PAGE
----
Scholastic journalism guru Allen Loibner-Waitkus, MJE, as a guest blogger.
When I was in school, I remember looking forward all year to the day my teacher would hand out copies of the school’s literary magazine to those of us (which was pretty much all of us) who ordered one. Now it seems I cannot be in the same room with a lit mag adviser or staff member who isn’t complaining about how no one in his or her school buys, reads or even respects the school’s literary magazine.
Every time I hear the complaint, I ask, “What’s the problem?”
The answers, unlike my question, vary. Name a reason, and I’ve heard it—students don’t read anymore, no one appreciates art, administrators aren’t supportive enough. The list goes on.
In fifteen years of listening to complaints, I haven’t had a single person give the answer that I suspect is the true reason: “We aren’t doing it right.”
There are plenty of staffs that do it right across every school demographic imaginable, and their students buy, read and respect the finished product. So, what is the secret to success?
While I’m not a magician capable of transforming your literary magazine into everything you dream it can be, I do have six suggestions that have helped several of the schools with which I’ve worked and certainly helped my staffs when I was an adviser.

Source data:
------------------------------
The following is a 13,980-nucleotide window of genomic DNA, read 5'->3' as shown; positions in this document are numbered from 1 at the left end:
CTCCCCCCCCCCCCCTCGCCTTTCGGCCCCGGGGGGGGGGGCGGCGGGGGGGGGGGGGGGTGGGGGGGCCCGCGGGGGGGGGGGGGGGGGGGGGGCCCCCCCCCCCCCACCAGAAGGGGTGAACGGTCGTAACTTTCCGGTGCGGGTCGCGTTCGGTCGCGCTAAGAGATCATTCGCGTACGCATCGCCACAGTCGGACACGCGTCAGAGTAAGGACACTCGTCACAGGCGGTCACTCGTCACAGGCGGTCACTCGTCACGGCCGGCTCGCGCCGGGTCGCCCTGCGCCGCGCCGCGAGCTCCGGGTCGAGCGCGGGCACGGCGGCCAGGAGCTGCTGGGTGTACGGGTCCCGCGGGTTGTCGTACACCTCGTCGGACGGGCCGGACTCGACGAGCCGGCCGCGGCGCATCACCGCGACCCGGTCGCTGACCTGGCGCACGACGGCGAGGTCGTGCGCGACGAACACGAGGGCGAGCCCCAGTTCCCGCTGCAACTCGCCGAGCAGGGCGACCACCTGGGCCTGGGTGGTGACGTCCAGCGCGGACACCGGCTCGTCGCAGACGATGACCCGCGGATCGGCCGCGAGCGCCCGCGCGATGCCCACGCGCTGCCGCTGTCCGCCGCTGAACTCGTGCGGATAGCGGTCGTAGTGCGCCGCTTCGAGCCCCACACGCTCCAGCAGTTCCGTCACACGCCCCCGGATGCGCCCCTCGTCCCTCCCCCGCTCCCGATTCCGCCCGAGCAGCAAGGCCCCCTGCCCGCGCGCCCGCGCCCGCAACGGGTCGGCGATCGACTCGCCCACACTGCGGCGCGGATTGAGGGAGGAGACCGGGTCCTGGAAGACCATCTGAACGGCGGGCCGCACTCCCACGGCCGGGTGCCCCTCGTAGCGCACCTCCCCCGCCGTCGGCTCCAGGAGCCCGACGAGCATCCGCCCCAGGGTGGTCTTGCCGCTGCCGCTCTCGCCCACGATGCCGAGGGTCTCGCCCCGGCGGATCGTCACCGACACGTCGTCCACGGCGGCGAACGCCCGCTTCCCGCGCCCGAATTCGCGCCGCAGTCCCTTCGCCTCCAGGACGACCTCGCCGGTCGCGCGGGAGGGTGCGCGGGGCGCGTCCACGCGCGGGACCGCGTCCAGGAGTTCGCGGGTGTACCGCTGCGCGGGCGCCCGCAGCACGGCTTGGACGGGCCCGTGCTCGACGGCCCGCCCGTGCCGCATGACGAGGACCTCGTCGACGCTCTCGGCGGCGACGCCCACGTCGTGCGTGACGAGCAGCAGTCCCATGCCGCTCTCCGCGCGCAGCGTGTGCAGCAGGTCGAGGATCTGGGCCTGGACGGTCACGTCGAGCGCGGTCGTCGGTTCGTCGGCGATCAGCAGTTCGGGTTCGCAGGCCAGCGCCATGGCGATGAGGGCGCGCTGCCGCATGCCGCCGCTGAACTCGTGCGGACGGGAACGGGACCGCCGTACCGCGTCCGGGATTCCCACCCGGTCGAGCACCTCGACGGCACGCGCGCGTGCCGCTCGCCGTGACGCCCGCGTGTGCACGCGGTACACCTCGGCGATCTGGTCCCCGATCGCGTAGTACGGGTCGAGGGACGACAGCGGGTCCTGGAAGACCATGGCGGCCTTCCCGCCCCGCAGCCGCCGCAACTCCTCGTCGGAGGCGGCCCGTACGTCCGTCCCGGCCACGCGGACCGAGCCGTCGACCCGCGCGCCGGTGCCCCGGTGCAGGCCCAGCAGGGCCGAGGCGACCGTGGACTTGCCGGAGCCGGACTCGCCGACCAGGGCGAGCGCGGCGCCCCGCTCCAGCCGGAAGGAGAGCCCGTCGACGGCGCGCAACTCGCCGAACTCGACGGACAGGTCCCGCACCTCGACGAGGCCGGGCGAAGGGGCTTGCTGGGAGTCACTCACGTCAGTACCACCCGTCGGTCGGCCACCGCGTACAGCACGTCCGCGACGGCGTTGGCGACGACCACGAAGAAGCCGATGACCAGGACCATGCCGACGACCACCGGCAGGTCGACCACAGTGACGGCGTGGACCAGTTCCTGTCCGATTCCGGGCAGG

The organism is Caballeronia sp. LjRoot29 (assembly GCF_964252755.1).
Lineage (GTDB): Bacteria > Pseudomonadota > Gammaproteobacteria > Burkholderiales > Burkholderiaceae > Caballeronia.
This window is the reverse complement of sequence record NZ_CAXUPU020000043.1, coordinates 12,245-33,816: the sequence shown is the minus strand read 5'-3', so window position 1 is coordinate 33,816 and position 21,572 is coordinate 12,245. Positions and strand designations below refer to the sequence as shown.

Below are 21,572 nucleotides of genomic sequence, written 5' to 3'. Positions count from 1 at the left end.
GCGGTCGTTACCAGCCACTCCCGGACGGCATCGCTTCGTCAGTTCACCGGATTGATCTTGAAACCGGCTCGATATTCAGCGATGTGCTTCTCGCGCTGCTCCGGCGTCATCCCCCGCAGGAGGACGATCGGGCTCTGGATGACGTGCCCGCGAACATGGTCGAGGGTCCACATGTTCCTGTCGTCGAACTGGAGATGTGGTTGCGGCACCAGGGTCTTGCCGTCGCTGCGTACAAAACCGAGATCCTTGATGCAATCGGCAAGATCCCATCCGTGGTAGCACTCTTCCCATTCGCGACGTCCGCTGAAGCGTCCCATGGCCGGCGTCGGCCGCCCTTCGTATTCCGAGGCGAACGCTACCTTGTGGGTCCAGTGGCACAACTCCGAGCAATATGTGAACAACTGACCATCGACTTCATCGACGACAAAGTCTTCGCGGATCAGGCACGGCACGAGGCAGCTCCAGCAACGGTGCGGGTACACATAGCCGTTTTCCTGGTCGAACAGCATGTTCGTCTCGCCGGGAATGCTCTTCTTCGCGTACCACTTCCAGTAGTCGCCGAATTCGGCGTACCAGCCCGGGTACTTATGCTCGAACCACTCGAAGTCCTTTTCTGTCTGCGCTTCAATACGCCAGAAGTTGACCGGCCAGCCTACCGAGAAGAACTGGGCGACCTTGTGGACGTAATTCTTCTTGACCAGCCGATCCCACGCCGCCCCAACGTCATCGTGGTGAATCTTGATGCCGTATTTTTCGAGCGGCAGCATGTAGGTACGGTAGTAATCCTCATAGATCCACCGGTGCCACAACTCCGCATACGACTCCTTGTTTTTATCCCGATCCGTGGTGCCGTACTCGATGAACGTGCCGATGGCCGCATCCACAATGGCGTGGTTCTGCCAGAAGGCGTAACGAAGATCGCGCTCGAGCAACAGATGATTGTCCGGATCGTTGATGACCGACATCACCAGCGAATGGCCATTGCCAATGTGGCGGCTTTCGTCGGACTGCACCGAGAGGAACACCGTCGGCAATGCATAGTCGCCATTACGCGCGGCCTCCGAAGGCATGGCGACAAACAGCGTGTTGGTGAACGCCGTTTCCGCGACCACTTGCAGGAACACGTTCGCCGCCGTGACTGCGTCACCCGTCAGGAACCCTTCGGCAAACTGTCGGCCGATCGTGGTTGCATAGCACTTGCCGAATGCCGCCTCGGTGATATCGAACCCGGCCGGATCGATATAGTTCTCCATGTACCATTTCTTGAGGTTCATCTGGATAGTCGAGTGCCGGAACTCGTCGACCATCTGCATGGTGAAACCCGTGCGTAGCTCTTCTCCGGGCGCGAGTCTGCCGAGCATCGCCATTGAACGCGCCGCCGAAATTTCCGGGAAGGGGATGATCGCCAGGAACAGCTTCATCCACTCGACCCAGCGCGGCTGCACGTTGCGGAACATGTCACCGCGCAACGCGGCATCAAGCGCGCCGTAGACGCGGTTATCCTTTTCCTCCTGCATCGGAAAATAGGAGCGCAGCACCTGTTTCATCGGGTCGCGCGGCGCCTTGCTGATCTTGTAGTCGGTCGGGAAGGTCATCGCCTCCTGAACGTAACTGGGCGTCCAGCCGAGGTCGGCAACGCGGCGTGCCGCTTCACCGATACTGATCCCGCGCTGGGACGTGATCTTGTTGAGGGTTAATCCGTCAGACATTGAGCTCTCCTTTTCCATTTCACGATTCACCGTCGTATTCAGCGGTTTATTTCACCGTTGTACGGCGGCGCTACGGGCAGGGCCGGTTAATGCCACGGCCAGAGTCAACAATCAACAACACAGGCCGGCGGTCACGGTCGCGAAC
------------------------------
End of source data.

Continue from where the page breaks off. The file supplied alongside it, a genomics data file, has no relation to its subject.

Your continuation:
ESTABLISH A GOAL Do you want to sell a ton of copies? Do you want a quality literary magazine that you can be proud of and wins awards? Do you want a broad audience to read and enjoy it? Do you want a combination—or all—of these things?
You and your staff need to have (as my father would call it) a come-to-Jesus meeting early in the year and decided what your goals are. After you do this, type up your goals and post them all over your classroom.
These goals don’t have to be as general as the ones above. Short, specific lists are best. Keep it to five or ten. I remember having something like this posted above all the computers in my classroom:
Before you put any writing on a page in the lit mag, ask yourself:
Would you pay money to read it?
Can it be improved upon?
Is the subject matter interesting and not cliche?
How many other works by the same author have been published so far?
Has it been accepted by the editorial board? (More about this later.)
MAKE IT PRETTY You can judge a book by its cover, but let me add you can judge a book by its design.
You may have the best writing and art in the world, but no one is going to look at it if the design isn’t good. Well designed literary magazines exist. Make yours one of them.
AVOID THEME & DESIGN OVERKILL The first mistake I see staffs make is discussing their theme before they discuss anything else.
Who cares? I can tell you your readers don’t, most judges don’t and I certainly don’t.